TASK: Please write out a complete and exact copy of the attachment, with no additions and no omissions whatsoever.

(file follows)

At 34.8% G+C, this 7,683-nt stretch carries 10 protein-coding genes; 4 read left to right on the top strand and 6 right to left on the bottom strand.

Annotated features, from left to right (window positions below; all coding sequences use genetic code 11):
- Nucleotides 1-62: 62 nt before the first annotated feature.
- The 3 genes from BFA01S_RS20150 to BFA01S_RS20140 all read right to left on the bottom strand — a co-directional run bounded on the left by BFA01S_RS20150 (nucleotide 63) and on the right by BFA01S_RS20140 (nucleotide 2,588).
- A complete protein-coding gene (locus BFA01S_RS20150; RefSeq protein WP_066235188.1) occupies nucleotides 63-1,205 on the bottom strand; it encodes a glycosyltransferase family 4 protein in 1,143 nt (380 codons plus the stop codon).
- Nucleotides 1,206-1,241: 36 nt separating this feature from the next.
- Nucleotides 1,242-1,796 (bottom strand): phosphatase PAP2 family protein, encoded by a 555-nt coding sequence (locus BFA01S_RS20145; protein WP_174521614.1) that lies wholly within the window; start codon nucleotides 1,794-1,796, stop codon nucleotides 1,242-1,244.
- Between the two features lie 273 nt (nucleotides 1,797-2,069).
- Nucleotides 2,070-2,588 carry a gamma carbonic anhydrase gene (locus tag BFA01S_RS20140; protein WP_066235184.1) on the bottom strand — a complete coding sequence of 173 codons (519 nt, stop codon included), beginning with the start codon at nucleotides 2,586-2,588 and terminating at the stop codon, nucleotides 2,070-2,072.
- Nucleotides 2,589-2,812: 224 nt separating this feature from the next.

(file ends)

At 34.8% G+C, this 7,683-nt stretch carries 10 protein-coding genes; 4 read left to right on the top strand and 6 right to left on the bottom strand.

Annotated features, from left to right (window positions below; all coding sequences use genetic code 11):
- Nucleotides 1-62: 62 nt before the first annotated feature.
- The 3 genes from BFA01S_RS20150 to BFA01S_RS20140 all read right to left on the bottom strand — a co-directional run bounded on the left by BFA01S_RS20150 (nucleotide 63) and on the right by BFA01S_RS20140 (nucleotide 2,588).
- A complete protein-coding gene (locus BFA01S_RS20150; RefSeq protein WP_066235188.1) occupies nucleotides 63-1,205 on the bottom strand; it encodes a glycosyltransferase family 4 protein in 1,143 nt (380 codons plus the stop codon).
- Nucleotides 1,206-1,241: 36 nt separating this feature from the next.
- Nucleotides 1,242-1,796 (bottom strand): phosphatase PAP2 family protein, encoded by a 555-nt coding sequence (locus BFA01S_RS20145; protein WP_174521614.1) that lies wholly within the window; start codon nucleotides 1,794-1,796, stop codon nucleotides 1,242-1,244.
- Between the two features lie 273 nt (nucleotides 1,797-2,069).
- Nucleotides 2,070-2,588 carry a gamma carbonic anhydrase gene (locus tag BFA01S_RS20140; protein WP_066235184.1) on the bottom strand — a complete coding sequence of 173 codons (519 nt, stop codon included), beginning with the start codon at nucleotides 2,586-2,588 and terminating at the stop codon, nucleotides 2,070-2,072.
- Nucleotides 2,589-2,812: 224 nt separating this feature from the next.